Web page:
Before switching primarily to the guitar, Abbath Doom Occulta was the bassist/singer/frontman for Immortal.
Juan Alderete de la Peńa of Vato Negro is the lead instrumentalist for hid band's unique style of bass-driven noise rock, and has a sizable internet following because of his online effects-pedal reviews.
Emma Anzai of Sick Puppies is just as well known as lead singer/guitarist Shim Moore. Due to their nature as a 3 piece band, Anzai's bass has a lot of room to shine,and each album sees her stepping up to the mic more and more often from simple backing vocals, to vocal tag team and outright taking the lead here and there. She's also considered very attractive.
Tom Araya is lead vocalist and frontman of Slayer.
During her stint with Kittie, Talena Atfield was the band's undisputed Ms. Fanservice.
Not only is Walter Becker a famously virtuosic bass player, but after the first few albums, he and Donald Fagen pretty much wereSteely Dan. Co-face and co-songwriter of the band with Fagen.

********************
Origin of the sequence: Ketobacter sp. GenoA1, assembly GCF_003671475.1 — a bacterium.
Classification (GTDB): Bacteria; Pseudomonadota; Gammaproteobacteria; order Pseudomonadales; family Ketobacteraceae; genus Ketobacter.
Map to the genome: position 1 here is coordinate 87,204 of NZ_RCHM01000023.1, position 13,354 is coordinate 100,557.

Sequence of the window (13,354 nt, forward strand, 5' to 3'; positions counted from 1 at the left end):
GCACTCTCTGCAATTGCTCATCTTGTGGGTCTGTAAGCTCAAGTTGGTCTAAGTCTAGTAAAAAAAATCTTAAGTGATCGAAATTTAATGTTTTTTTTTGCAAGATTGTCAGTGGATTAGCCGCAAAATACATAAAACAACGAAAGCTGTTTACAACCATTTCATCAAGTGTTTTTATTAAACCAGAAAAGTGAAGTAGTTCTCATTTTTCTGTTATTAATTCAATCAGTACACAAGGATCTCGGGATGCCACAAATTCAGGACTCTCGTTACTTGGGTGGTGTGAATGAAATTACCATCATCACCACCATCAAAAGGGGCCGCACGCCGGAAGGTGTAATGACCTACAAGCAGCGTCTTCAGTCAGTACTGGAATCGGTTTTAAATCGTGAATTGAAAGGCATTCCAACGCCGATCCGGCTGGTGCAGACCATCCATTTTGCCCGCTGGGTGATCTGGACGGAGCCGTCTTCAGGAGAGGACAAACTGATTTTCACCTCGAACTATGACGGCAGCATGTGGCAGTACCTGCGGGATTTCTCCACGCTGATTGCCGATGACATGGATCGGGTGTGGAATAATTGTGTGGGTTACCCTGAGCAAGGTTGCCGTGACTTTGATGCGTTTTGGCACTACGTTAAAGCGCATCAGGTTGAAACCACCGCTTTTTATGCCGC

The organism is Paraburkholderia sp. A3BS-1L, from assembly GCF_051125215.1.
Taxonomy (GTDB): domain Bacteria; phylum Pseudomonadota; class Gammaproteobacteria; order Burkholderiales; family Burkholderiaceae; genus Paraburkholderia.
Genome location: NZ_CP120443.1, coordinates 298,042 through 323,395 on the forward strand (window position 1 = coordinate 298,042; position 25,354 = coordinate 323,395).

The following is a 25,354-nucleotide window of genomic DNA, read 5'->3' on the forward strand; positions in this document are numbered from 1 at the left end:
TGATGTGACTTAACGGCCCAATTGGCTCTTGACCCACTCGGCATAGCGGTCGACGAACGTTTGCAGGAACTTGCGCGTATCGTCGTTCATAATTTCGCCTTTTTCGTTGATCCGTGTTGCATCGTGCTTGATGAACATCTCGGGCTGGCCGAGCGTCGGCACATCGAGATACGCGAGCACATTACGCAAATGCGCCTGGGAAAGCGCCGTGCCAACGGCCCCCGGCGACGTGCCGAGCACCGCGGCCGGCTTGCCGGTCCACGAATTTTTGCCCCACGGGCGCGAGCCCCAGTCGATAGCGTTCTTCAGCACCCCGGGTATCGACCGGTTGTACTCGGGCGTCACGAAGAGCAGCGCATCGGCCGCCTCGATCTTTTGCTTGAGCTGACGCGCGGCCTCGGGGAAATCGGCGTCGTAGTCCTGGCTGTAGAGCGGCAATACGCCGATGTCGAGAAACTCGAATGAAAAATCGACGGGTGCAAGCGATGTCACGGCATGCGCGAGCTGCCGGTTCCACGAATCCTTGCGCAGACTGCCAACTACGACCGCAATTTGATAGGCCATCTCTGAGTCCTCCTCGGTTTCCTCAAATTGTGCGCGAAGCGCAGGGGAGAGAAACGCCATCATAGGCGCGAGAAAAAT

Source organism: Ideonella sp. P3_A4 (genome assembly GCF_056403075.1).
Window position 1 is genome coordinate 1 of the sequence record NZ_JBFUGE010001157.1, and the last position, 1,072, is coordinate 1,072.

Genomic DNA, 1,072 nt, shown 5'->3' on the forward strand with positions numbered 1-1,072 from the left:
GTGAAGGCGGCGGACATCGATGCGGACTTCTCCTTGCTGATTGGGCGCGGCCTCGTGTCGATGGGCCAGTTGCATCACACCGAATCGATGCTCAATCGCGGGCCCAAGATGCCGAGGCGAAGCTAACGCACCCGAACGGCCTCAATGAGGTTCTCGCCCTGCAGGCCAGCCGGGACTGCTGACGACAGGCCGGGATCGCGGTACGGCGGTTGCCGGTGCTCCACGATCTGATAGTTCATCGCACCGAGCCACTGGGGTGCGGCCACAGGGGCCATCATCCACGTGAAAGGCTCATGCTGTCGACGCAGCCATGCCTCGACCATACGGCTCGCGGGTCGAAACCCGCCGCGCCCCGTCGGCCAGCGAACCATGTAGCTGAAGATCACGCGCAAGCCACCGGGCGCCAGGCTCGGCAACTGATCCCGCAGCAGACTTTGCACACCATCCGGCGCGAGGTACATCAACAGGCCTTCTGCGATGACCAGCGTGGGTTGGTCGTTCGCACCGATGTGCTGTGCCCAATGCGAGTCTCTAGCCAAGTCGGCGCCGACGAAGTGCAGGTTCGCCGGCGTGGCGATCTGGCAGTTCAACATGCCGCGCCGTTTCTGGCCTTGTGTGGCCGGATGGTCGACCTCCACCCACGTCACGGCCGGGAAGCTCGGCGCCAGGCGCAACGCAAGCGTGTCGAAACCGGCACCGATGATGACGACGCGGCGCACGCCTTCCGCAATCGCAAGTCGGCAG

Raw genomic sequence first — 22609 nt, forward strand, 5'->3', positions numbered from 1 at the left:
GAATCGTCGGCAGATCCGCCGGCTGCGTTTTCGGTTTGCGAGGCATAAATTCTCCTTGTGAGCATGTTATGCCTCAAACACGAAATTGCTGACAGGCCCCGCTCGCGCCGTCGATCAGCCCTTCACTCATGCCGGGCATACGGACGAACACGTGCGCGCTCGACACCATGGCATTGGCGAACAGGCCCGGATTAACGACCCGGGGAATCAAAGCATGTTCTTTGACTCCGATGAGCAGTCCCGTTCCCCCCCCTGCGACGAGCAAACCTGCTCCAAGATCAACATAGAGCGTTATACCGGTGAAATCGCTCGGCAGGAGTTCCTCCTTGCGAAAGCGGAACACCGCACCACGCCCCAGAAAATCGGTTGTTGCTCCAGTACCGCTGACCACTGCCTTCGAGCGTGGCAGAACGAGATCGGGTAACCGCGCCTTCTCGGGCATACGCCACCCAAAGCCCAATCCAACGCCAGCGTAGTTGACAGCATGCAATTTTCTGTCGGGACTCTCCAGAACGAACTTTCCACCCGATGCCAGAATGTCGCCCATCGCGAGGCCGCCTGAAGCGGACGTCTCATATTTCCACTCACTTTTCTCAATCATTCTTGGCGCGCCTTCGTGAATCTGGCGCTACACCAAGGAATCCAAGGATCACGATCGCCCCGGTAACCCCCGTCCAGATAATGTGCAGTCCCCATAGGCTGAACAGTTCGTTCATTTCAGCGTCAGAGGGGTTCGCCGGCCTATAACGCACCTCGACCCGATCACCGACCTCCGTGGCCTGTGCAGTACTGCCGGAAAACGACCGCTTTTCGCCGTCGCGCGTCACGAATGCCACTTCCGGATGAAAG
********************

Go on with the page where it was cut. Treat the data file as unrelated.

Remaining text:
Jean Baudin of Nuclear Rabbit: Types A (rocks an ELEVEN-string bass!), C (he's the founder/leader), and D (the music's built around his eccentric technique).
Andreas Blomqvist of Seventh Wonder is his band's big name, famous both as a founder and for his fret-tapping speed runs.
Derek Boyer of Suffocation is notorious for his bizarro antics, both onstage and off, while his enormous bass sound, distinctive tone, and considerable technical prowess factor heavily into Suffocation's current sound and live reputation.
Ron Broder is the bassist and lead singer of Coroner.
Justin Chancellor of Tool is a Type A. Although everyone in the group is enormously talented, Chancellor has a distinctive sound and plays many of the more recognizable Epic Riffs. (Though some of the epicest, like "Sober", were actually performed by his predecessor Paul D'Amour.)
Al Cisneros (Sleep, Shrinebuilder): Type B, C and D. With Sleep, Cisneros was such a key figures in the evolution of Doom Metal that he can be partly credited with the importance of the bass in the genre.